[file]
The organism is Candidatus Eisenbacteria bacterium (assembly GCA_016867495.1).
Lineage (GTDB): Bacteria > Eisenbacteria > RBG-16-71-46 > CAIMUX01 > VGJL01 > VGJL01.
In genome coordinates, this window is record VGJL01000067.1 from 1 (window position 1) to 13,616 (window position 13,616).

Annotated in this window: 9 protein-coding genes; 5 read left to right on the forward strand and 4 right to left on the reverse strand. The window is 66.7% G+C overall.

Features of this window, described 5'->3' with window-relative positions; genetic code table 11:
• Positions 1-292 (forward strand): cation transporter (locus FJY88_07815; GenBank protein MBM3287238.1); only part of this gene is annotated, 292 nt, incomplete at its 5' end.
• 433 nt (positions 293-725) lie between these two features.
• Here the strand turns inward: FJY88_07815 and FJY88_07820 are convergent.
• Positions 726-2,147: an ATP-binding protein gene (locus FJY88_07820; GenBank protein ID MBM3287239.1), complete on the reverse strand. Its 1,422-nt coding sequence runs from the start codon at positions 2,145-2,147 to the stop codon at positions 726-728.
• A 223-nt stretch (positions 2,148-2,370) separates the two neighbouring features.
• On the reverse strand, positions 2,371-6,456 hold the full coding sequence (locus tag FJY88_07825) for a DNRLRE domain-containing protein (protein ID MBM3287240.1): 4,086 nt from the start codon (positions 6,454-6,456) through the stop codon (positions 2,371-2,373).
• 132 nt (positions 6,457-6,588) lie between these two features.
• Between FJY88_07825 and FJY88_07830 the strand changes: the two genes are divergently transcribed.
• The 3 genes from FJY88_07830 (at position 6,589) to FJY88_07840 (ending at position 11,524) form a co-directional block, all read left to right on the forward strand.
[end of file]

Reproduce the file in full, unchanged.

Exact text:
The organism is Candidatus Eisenbacteria bacterium (assembly GCA_016867495.1).
Lineage (GTDB): Bacteria > Eisenbacteria > RBG-16-71-46 > CAIMUX01 > VGJL01 > VGJL01.
In genome coordinates, this window is record VGJL01000067.1 from 1 (window position 1) to 13,616 (window position 13,616).

Annotated in this window: 9 protein-coding genes; 5 read left to right on the forward strand and 4 right to left on the reverse strand. The window is 66.7% G+C overall.

Features of this window, described 5'->3' with window-relative positions; genetic code table 11:
• Positions 1-292 (forward strand): cation transporter (locus FJY88_07815; GenBank protein MBM3287238.1); only part of this gene is annotated, 292 nt, incomplete at its 5' end.
• 433 nt (positions 293-725) lie between these two features.
• Here the strand turns inward: FJY88_07815 and FJY88_07820 are convergent.
• Positions 726-2,147: an ATP-binding protein gene (locus FJY88_07820; GenBank protein ID MBM3287239.1), complete on the reverse strand. Its 1,422-nt coding sequence runs from the start codon at positions 2,145-2,147 to the stop codon at positions 726-728.
• A 223-nt stretch (positions 2,148-2,370) separates the two neighbouring features.
• On the reverse strand, positions 2,371-6,456 hold the full coding sequence (locus tag FJY88_07825) for a DNRLRE domain-containing protein (protein ID MBM3287240.1): 4,086 nt from the start codon (positions 6,454-6,456) through the stop codon (positions 2,371-2,373).
• 132 nt (positions 6,457-6,588) lie between these two features.
• Between FJY88_07825 and FJY88_07830 the strand changes: the two genes are divergently transcribed.
• The 3 genes from FJY88_07830 (at position 6,589) to FJY88_07840 (ending at position 11,524) form a co-directional block, all read left to right on the forward strand.